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Rescue in the mountains

Avalanche Dog-Special: Labrador Ivy at Work on the Avalanche

Some stories touch you in a special way. For us, these are the stories where dogs and humans work closely with total trust together, and in this way, can incredibly enrich or even save lives. We have already presented the beautiful Alaska and Lou, who work as therapy dogs. Our Mantrailing special it is about detection dogs for people and in our mountain rescue dog special we reported about Merlin, who works as an avalanche dog. This time it's about Ivy the Labrador who is an avalanche dog and her owner Egon Kaufmann, who works as a volunteer Avalanche and Search Dog Handler for the Tyrolean Mountain Rescue. He tells us about Ivy's career and an operation that took place in the Tyrolean Kalkkögeln on December 17, 2019, in which Ivy saved a human life in an unforgettable way.

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The Labrador Retriever

The Labrador is a very popular family dog. They are distinguished by a hearty nature, always friendly, open-minded and have a curios demeanour. They enjoy any attention, are eager to please loved ones and be part of the family. They are very quick to learn and love to be kept busy. However, they are usually patient dogs and can be a balanced partner. Even towards strangers they are usually open and not very fearful. A typical retriever may develop a special preference for various toys and like to transport them from A to B. In addition, many Labradors are very enthusiastic swimmers who like to take advantage at every opportunity to take a dip even if it is mostly mud. 

„I am 49 years old and have been working voluntarily with my dogs at the Tyrolean Mountain Rescue as an Avalanche and Search Dog Handler since 2007. In 2016 I became aware of Naturavetal for the first time and have been loyal to it ever since. This report is about our greatest success that Ivy and I had in 2019.“
Egon Kaufmann, Volunteer as an avalanche and search dog handler with the Tyrolean Mountain Rescue Service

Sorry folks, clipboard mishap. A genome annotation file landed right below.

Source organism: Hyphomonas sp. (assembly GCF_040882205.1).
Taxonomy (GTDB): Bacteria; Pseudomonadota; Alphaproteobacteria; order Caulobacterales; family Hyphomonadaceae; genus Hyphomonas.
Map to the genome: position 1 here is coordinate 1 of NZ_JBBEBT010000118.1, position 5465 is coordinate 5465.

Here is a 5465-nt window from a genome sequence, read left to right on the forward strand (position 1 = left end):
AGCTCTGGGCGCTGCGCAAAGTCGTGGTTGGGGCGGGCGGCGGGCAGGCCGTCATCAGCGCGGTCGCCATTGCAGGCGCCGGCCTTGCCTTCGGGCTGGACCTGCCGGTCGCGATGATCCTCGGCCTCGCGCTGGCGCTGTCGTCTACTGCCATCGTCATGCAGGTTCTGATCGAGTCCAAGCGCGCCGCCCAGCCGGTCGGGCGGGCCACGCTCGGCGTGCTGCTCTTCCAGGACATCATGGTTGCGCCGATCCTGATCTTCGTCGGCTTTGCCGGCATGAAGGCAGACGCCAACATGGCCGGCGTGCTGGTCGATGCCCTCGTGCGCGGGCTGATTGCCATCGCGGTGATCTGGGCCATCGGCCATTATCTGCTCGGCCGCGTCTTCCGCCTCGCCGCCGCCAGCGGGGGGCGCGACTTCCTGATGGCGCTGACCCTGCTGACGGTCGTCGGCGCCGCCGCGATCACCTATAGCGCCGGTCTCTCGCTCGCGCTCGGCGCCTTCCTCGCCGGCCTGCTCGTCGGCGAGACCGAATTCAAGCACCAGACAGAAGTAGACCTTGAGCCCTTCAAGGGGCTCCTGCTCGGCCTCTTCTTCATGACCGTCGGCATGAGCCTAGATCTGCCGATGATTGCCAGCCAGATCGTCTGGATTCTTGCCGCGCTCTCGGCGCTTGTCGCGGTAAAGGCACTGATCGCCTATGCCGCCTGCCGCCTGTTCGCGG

Labrador Ivy – training as an avalanche dog

Ivy, a black female Labrador, came to me at 8 weeks old. She spent her first two years of life growing up with Nico, a black longhaired shepherd, Nico was also an avalanche dog.

Even at this young age Ivy’s training as an avalanche and search dog in the Tyrolean Mountain Rescue had begun. Countless hours of practice had to be done in the first weeks, months and years. In April 2019, Ivy was then able to achieve the rescue mission qualification.

Ivy the Labrador – an avalanche dog in action

At 9:45 sharp on the 17th December 2019, there was a call at my school, the alert came by pager. "Avalanche at Axamer Lizum". I reported in by radio to the Tyrol control centre as ready for action, because as usual, Ivy was at my side with my backpack and rescue equipment were already packed. Due to a delay, I could only be picked up by the helicopter at 10:12. The flight to the accident site took another 20 minutes. I was told in the helicopter that there was definitely a person without an avalanche transceiver lying under the masses of snow. In addition, no other search teams were allowed on the avalanche peak, due to the danger of after avalanches being very high.

So, it was clear that only Ivy could help to locate the buried victim as quickly as possible. After this time, survival was almost out of the question.

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The avalanche transceiver